I had every intention to pre-ride the course as my warmup, but do to mistake number 1 very little warmup happened and definitely no pre-ride. Lesson learned, you definitely want to pre-ride the course, it makes things like passing, climbing, cornering, descending, and every other action you will be required to do while racing much easier! ALWAYS PRE-RIDE THE COURSE.

MISTAKE #3: Equipment check.
Again thanks to mistake number one I had less than ideal time to run through my bike that morning. I had cleaned it up the night before but forgot to torque spec all the important bike parts that night. One of the first hard corner we raced into I caught my tire hard causing my handle bars to turn but my wheel and fork didn’t and BAM! I was down for my first crash. I hopped back up and started pedaling right away only to find that my handle bars were out of alignment. I pulled over and got my handle bars squared away letting what seemed like another 50 riders by me before I could get going again. Later in the ride I realized as a result of the spill my saddle was pretty dang crooked too.  ALWAYS CHECK EQUIPMENT TO ENSURE ITS 100% BEFORE RIDING.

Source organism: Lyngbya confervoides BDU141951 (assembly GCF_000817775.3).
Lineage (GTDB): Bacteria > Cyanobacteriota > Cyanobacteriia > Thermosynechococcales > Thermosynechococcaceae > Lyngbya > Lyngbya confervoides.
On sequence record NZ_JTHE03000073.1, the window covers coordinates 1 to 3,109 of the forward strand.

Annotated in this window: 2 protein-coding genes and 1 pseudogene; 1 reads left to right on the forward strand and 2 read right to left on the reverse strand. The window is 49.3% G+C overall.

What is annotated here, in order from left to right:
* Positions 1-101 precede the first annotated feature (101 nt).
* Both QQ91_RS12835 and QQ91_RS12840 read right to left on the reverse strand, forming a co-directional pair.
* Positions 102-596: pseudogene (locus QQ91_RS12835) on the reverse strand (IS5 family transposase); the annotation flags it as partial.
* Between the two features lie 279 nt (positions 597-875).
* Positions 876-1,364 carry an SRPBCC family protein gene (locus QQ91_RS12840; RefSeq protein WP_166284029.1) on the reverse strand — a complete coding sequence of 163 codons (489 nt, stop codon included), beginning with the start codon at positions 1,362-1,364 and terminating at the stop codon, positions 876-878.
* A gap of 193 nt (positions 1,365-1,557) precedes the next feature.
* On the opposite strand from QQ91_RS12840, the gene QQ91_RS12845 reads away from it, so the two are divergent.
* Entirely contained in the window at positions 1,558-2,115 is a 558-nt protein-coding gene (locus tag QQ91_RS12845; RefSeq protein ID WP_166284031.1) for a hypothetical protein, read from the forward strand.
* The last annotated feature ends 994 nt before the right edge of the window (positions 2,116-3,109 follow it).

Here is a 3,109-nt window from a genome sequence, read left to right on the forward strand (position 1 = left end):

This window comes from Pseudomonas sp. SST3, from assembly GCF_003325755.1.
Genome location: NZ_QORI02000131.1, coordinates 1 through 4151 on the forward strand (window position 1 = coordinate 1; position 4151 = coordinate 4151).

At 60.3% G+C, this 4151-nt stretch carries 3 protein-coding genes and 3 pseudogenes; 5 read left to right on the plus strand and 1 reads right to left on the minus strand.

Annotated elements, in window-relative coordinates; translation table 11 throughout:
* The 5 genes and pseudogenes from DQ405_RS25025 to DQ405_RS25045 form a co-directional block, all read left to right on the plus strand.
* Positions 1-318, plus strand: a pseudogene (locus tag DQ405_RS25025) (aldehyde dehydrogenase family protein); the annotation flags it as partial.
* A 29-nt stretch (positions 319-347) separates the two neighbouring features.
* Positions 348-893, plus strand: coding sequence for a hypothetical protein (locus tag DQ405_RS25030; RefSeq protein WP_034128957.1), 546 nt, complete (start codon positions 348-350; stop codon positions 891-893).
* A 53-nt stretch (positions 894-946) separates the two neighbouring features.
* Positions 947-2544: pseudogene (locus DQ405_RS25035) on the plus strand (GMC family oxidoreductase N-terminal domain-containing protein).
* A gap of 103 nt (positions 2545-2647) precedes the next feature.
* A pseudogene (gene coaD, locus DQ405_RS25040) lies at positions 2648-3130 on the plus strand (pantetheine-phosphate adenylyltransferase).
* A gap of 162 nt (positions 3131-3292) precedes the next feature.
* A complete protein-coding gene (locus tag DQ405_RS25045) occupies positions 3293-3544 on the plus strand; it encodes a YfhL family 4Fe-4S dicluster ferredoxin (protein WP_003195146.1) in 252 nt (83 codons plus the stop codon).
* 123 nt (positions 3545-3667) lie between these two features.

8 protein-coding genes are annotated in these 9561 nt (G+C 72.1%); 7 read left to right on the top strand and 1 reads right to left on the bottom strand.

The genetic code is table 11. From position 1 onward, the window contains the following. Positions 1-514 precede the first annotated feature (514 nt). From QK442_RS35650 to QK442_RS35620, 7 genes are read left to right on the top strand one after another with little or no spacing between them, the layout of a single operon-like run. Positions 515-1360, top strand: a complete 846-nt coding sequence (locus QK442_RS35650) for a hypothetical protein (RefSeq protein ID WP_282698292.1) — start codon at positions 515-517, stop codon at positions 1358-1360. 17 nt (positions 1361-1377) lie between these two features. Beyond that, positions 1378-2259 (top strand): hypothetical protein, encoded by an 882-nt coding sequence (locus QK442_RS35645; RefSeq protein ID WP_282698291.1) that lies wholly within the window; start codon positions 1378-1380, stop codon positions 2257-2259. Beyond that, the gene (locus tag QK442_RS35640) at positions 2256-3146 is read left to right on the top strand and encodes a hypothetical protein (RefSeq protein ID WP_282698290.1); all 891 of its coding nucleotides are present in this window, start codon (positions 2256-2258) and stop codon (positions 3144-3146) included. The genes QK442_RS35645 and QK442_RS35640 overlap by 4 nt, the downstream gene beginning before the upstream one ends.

MISTAKE #4: Race start.
I decided to race the Sports Category, which is a category higher than the novice where most beginners start. I chose to do this because I have a limited number of races before my first Xterra and I wanted to the extra distance and exposure to more riders while racing that the sports category offered. I’ve been logging quite a few rides over the last month on my bike and was confident my handling was there but because this was my first race I chose to line up in the back of the group when we started. This wasn’t really a mistake, as a beginner this is where I should have started, but it does make the rest of the race a little more challenging. I was at the back of the pack and spent much of the race stuck behind riders looking for an opportunity to pass, on a 95% single track course that’s much harder to do than I thought. For future races I’ll be a little more aggressive at the start and try to secure a good position up front. HAVE A RACE START STRATEGY!